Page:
SIVs, which own $320 billion of assets, avoid selling their holdings at firesale prices."
Here's how the whole thing is supposed to work: Citigroup, Bank of America,
JP Morgan and a few lending institutions to be named later will kick $80
billion into a fund. The fund will buy AA- or AAA-rated SIVs. Once these SIVs
become the M-LEC's property, they cease to require financing from the
commercial paper market or, more importantly, from the lending institutions
who are providing the $80 billion bailout. In effect, the banks are bailing
out themselves.
To the skeptical observer, therefore, the M-LEC merely puts a happy face on a
grim inevitability. These banks would be on the hook for billions of dollars
worth of financing anyway. So while pretending to "provide liquidity to the
SIV market," the M-LEC is merely a ruseand not even a very good one.
For one thing, Goldman Sachs is conspicuously absent from the consortium of
participating banks, even though former Goldman CEO, and current Treasury
Secretary, Henry Paulson, brokered the deal. Presumably, Goldman demurred
because it has no interest whatsoever in stepping into the SIV tar pit that
has ensnared its competitorsand will continue to ensnare its competitors.
The second problem with the M-LEC ruse is that it will not commence
operations for 90 days. That's an eternity in the commercial paper world
where the SIVs are fighting for their survival. The 90-day lead-time reveals
the insincerity or incompetence of the M-LEC proposal. Many, many SIVs
could implode over the next 90 days - many more, in fact, than an $80 billion
fund could hope to rescue.
The entire SIV market totals more than $320 billion in assets, most of which
relies on financing of less than 270 days. Do the math.
The third glaring problem with the M-LEC ruse is that it will buy only AAAor AA-rated SIVs, where the least of the problems reside. A genuine bailout
fund would buy the most toxic securities first, and leave the highly rated
stuff out in the marketplace to find real-world buyers. This curious aspect
of the M-LEC, therefore, elicits the thought, "Gosh, maybe the banks are
trying to support the prices of the highly rated stuff they haven't marked to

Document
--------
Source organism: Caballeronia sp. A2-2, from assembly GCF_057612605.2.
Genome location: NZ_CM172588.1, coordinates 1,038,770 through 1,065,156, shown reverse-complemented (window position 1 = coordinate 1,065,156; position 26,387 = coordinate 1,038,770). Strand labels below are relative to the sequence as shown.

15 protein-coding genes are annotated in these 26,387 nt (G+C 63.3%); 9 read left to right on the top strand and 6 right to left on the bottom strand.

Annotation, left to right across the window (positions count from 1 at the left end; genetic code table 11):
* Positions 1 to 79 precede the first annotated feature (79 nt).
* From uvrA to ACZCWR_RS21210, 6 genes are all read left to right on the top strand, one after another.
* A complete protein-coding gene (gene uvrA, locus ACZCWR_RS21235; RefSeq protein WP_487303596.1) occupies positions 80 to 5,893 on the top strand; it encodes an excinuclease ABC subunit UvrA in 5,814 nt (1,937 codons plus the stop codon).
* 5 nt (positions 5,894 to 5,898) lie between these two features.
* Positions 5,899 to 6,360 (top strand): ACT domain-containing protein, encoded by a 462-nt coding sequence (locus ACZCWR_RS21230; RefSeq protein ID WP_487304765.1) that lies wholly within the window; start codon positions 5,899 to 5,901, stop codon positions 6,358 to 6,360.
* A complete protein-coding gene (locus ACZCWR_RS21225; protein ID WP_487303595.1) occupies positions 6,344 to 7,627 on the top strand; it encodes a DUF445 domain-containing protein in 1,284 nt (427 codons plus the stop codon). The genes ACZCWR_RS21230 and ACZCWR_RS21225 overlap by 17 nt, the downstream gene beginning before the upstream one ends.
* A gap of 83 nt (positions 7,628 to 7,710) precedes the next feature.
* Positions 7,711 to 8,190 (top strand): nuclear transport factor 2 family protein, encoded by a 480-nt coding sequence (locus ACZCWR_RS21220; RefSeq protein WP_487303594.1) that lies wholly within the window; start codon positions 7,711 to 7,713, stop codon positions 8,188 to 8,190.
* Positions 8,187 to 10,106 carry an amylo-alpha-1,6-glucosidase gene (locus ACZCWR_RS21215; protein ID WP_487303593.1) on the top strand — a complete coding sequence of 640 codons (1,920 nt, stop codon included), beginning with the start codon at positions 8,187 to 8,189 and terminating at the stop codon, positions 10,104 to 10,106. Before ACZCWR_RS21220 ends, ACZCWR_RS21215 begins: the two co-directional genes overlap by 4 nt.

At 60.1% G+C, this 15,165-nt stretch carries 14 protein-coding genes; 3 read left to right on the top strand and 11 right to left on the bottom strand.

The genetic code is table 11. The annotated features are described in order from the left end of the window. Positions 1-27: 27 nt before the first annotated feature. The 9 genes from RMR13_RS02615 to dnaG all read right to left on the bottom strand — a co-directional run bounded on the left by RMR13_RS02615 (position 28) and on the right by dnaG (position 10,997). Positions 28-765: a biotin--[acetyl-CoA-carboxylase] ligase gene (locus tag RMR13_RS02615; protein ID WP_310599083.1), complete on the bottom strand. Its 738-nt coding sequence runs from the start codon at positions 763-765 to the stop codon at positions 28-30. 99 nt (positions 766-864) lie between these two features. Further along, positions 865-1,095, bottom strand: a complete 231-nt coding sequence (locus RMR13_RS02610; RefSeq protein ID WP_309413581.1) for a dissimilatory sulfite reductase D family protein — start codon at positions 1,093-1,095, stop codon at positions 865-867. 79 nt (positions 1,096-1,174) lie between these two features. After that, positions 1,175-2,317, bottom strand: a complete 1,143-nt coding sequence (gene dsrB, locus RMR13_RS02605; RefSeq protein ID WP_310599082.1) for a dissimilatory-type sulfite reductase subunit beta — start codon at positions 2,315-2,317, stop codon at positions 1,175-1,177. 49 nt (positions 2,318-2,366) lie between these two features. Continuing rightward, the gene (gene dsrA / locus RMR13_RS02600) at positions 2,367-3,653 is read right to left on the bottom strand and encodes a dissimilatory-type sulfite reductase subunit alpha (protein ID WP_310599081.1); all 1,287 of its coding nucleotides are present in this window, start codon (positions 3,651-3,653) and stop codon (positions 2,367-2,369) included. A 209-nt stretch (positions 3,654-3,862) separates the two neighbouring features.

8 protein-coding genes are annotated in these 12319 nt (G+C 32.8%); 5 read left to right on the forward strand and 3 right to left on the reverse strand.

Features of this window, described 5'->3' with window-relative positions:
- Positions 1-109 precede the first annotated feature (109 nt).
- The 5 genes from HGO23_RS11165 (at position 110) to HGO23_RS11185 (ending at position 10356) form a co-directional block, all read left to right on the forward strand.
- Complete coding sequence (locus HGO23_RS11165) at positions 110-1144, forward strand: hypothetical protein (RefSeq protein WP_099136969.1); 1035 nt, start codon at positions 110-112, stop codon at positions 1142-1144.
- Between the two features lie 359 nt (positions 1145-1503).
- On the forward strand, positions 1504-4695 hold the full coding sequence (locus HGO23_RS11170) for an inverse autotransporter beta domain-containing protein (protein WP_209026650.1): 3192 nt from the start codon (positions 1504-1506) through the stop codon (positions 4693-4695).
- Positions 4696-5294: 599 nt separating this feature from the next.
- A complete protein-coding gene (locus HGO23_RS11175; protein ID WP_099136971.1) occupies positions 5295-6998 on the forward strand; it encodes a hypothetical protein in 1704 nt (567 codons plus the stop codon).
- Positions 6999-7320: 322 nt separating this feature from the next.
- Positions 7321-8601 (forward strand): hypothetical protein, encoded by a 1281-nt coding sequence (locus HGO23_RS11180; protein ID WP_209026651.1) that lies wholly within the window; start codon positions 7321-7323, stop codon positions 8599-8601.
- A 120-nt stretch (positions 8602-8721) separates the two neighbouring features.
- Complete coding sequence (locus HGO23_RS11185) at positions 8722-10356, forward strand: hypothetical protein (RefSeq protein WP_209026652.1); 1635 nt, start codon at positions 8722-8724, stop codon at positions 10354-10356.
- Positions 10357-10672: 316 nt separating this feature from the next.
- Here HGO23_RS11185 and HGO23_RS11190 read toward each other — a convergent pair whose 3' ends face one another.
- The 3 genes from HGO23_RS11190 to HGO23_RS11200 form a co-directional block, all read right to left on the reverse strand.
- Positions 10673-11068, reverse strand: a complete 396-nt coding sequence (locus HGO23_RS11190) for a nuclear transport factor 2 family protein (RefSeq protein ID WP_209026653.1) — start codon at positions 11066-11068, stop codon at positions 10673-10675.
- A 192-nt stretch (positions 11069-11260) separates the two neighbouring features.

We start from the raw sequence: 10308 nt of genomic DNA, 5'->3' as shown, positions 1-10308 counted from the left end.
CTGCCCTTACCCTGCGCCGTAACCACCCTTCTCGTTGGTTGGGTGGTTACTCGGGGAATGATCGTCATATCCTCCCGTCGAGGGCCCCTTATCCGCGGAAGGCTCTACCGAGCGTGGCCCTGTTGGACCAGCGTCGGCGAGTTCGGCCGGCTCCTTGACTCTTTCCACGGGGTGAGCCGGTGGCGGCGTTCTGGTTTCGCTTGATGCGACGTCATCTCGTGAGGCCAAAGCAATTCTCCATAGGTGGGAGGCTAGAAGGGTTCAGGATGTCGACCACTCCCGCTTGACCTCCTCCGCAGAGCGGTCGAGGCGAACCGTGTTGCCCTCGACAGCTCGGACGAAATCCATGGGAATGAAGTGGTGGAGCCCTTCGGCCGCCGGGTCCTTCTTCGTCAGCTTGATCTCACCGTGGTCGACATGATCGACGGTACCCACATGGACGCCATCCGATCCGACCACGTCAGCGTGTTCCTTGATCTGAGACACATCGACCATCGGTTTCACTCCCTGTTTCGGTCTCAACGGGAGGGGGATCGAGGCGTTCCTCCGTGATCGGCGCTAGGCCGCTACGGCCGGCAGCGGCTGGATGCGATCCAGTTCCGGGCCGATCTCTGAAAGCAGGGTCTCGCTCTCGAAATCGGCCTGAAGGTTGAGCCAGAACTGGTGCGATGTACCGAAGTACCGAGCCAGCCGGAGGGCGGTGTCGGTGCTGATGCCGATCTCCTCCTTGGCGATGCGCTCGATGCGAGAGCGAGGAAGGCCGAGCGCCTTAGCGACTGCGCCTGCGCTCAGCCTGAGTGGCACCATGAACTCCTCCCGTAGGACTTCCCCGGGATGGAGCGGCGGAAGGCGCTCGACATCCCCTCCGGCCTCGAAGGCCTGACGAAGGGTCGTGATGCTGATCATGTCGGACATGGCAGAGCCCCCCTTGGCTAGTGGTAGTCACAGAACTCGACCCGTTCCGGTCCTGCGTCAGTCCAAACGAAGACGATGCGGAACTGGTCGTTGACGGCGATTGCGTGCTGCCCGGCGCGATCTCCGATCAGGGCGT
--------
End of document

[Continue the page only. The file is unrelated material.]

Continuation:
market, rather than the lowly-rated stuff they don't own."
Net-net, the M-LEC is a joke a very bad joke.
It is the kind of joke that attempts to rescue well-heeled speculators from
the consequences of their recklessnesswithout providing any benefit
whatsoever to the capital markets overall. The SIV world doesn't need a
bailout; it needs a mark-to-market. If SIVs were reflecting their real-world
pricing, instead of Wall Street's government-sponsored fantasy pricing, REAL
capitalists would be lining up to purchase them or to provide financing.
The American capital markets do not need M-LECs, they do not need bailouts;
they do not need rescuingexcept from the "nursery school" capitalists who
consider their wealth an entitlement, and who believe that their failures and
their successes both deserve multi-million dollar paydays.
The "Bail-Out Nation" is costing us all dearly. Every bailout undermines the
dollar's value and international prestige. That's a very heavy price tag. If
the "Bail-Out Nation" does not allow its coddled capitalists to fail, the
U.S. dollar itself might fail.

To be continued
[Joel's Note: The systemic lack of accountability for anything the dollar
touches be they high-brow financial institutions or Congressional expense
tabs - has seen the greenback plummet to its lowest levels against almost
every other major currency in recent times. This drastic depreciation is not
necessarily a bad thing...unless you hold all your savings in shot dollars.
If you do choose to hedge yourself, you may wish to look into the World
Currency Options Alert. With bets on the Australian and Canadian dollars
returning 4,400% and 1,600% respectively, it's certainly worth a gander.
Click here for more: The World Currency Options Alert